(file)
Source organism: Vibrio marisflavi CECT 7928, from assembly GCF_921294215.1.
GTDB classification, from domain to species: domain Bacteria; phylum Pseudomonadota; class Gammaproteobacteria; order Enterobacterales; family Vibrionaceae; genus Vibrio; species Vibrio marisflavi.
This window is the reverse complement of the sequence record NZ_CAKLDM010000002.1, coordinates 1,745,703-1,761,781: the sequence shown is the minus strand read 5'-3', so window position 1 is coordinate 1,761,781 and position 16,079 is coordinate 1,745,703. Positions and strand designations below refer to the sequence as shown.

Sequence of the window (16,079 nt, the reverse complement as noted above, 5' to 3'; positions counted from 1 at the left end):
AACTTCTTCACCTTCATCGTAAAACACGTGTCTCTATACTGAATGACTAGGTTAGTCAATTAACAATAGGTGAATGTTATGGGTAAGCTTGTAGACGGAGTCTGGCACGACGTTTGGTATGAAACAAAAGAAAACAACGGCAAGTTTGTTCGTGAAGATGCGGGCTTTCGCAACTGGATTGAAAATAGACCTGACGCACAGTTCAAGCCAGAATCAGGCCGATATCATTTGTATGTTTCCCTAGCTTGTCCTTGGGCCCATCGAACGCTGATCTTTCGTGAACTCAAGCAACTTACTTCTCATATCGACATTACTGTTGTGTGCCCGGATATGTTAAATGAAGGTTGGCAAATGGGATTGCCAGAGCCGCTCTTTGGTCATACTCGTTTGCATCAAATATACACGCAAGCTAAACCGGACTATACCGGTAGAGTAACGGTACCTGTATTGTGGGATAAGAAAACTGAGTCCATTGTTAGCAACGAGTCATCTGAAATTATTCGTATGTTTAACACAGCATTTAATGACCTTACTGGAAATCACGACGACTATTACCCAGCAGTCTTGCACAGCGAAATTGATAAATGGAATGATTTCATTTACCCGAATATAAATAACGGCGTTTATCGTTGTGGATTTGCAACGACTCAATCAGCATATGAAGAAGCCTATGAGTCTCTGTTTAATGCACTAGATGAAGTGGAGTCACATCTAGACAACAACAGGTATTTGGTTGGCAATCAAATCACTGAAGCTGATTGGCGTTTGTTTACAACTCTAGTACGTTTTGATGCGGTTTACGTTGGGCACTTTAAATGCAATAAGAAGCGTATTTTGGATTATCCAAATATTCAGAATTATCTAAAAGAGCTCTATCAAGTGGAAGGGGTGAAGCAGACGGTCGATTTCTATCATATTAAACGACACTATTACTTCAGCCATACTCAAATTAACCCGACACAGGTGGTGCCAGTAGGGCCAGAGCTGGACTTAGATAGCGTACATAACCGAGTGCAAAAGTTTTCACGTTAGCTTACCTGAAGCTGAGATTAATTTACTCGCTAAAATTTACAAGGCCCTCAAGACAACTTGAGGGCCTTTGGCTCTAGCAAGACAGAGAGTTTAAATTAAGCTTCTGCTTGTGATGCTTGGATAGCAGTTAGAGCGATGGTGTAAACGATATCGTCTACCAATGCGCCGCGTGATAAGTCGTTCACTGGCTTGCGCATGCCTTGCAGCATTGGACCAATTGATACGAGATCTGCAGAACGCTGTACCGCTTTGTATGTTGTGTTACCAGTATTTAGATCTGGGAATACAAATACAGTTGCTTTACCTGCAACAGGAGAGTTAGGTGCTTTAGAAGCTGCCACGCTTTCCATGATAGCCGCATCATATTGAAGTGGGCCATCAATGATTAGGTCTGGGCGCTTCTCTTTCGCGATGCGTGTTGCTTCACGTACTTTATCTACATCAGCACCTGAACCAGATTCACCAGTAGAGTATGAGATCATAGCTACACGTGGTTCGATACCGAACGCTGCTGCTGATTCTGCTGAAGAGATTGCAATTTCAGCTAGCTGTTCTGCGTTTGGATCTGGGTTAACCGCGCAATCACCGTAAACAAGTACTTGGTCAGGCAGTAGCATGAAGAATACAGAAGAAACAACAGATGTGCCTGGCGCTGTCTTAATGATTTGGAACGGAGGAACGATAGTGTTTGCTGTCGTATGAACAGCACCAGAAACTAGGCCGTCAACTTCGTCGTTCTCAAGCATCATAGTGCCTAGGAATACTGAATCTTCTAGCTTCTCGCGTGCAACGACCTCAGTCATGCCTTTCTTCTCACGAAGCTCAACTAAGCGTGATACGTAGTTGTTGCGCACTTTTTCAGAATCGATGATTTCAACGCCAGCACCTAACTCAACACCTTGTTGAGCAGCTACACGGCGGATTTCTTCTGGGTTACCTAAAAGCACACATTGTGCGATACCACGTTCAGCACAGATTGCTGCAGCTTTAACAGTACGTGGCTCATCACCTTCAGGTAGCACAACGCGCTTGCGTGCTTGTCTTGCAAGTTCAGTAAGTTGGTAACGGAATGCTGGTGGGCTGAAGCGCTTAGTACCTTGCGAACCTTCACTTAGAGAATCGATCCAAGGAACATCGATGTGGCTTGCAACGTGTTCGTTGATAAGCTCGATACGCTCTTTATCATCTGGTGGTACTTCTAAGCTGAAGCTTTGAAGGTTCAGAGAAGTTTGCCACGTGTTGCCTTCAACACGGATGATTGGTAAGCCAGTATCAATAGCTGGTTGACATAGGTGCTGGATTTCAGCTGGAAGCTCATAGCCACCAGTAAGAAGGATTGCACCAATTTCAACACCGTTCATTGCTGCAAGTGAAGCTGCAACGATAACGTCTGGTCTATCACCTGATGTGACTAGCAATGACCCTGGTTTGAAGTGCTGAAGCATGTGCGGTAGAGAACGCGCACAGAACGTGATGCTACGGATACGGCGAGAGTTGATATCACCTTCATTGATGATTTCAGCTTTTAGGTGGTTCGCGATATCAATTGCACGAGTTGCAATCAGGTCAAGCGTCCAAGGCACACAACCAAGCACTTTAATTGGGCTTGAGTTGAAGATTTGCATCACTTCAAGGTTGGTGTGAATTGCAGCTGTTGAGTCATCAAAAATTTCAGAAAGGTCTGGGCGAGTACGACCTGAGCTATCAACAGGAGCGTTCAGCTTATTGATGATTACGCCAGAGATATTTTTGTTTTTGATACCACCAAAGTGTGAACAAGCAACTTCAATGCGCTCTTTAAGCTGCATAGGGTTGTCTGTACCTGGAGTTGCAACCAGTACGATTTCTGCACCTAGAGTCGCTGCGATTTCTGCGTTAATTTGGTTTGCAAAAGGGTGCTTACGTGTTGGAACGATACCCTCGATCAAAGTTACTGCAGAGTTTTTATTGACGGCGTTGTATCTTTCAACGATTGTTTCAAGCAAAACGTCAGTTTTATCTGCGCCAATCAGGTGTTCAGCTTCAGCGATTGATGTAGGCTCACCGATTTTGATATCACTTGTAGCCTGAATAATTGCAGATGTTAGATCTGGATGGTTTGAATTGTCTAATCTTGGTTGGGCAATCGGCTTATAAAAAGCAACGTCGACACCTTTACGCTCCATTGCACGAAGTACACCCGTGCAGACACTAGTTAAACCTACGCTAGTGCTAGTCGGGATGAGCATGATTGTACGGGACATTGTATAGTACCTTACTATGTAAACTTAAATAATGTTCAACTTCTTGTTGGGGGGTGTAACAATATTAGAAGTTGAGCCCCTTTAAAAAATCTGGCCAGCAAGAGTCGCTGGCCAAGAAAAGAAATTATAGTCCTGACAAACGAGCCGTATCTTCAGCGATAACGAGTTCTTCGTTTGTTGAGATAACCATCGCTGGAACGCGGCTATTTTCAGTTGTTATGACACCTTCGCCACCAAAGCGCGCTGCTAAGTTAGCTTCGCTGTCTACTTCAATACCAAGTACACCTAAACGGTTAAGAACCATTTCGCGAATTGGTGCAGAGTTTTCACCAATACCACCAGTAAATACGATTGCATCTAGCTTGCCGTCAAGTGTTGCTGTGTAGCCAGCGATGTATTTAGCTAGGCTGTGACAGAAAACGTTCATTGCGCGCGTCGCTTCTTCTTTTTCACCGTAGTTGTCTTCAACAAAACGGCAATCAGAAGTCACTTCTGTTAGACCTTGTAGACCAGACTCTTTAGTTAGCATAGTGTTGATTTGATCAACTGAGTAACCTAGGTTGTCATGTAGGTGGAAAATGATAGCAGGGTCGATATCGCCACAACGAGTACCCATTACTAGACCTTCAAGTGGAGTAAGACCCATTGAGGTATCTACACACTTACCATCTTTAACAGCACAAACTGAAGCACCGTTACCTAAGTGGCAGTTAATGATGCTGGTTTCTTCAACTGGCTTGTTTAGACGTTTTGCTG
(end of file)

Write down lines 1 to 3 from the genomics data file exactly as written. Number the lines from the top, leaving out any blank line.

Source organism: Vibrio marisflavi CECT 7928, from assembly GCF_921294215.1.
GTDB classification, from domain to species: domain Bacteria; phylum Pseudomonadota; class Gammaproteobacteria; order Enterobacterales; family Vibrionaceae; genus Vibrio; species Vibrio marisflavi.
This window is the reverse complement of the sequence record NZ_CAKLDM010000002.1, coordinates 1,745,703-1,761,781: the sequence shown is the minus strand read 5'-3', so window position 1 is coordinate 1,761,781 and position 16,079 is coordinate 1,745,703. Positions and strand designations below refer to the sequence as shown.